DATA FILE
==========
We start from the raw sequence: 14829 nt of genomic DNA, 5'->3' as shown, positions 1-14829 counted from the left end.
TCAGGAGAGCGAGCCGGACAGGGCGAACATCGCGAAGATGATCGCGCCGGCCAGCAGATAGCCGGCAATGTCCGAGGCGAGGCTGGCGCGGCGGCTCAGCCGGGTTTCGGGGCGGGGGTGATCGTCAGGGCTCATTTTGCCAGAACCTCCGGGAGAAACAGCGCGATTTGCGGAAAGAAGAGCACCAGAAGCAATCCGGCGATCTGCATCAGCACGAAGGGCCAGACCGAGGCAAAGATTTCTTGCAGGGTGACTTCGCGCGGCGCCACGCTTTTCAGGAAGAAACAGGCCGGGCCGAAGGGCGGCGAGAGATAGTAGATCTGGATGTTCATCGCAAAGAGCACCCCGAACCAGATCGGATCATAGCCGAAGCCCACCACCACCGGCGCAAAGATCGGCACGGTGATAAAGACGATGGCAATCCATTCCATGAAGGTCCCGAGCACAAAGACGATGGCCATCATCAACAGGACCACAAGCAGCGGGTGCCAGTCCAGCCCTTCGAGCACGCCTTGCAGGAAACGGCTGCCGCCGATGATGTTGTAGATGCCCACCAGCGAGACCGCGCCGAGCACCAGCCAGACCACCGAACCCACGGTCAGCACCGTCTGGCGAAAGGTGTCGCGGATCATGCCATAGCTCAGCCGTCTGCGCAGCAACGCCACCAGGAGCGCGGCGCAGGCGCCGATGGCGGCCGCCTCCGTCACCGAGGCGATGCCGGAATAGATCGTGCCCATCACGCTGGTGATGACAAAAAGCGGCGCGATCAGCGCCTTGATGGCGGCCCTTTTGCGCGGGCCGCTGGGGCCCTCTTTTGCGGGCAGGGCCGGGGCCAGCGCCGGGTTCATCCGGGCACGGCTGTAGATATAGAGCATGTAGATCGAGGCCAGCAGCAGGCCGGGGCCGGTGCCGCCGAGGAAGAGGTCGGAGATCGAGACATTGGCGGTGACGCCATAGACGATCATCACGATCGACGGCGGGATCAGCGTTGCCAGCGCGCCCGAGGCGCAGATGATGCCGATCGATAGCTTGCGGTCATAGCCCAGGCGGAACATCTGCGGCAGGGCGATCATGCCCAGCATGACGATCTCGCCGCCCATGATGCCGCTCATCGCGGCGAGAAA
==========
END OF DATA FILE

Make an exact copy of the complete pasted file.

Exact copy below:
We start from the raw sequence: 14829 nt of genomic DNA, 5'->3' as shown, positions 1-14829 counted from the left end.
TCAGGAGAGCGAGCCGGACAGGGCGAACATCGCGAAGATGATCGCGCCGGCCAGCAGATAGCCGGCAATGTCCGAGGCGAGGCTGGCGCGGCGGCTCAGCCGGGTTTCGGGGCGGGGGTGATCGTCAGGGCTCATTTTGCCAGAACCTCCGGGAGAAACAGCGCGATTTGCGGAAAGAAGAGCACCAGAAGCAATCCGGCGATCTGCATCAGCACGAAGGGCCAGACCGAGGCAAAGATTTCTTGCAGGGTGACTTCGCGCGGCGCCACGCTTTTCAGGAAGAAACAGGCCGGGCCGAAGGGCGGCGAGAGATAGTAGATCTGGATGTTCATCGCAAAGAGCACCCCGAACCAGATCGGATCATAGCCGAAGCCCACCACCACCGGCGCAAAGATCGGCACGGTGATAAAGACGATGGCAATCCATTCCATGAAGGTCCCGAGCACAAAGACGATGGCCATCATCAACAGGACCACAAGCAGCGGGTGCCAGTCCAGCCCTTCGAGCACGCCTTGCAGGAAACGGCTGCCGCCGATGATGTTGTAGATGCCCACCAGCGAGACCGCGCCGAGCACCAGCCAGACCACCGAACCCACGGTCAGCACCGTCTGGCGAAAGGTGTCGCGGATCATGCCATAGCTCAGCCGTCTGCGCAGCAACGCCACCAGGAGCGCGGCGCAGGCGCCGATGGCGGCCGCCTCCGTCACCGAGGCGATGCCGGAATAGATCGTGCCCATCACGCTGGTGATGACAAAAAGCGGCGCGATCAGCGCCTTGATGGCGGCCCTTTTGCGCGGGCCGCTGGGGCCCTCTTTTGCGGGCAGGGCCGGGGCCAGCGCCGGGTTCATCCGGGCACGGCTGTAGATATAGAGCATGTAGATCGAGGCCAGCAGCAGGCCGGGGCCGGTGCCGCCGAGGAAGAGGTCGGAGATCGAGACATTGGCGGTGACGCCATAGACGATCATCACGATCGACGGCGGGATCAGCGTTGCCAGCGCGCCCGAGGCGCAGATGATGCCGATCGATAGCTTGCGGTCATAGCCCAGGCGGAACATCTGCGGCAGGGCGATCATGCCCAGCATGACGATCTCGCCGCCCATGATGCCGCTCATCGCGGCGAGAAA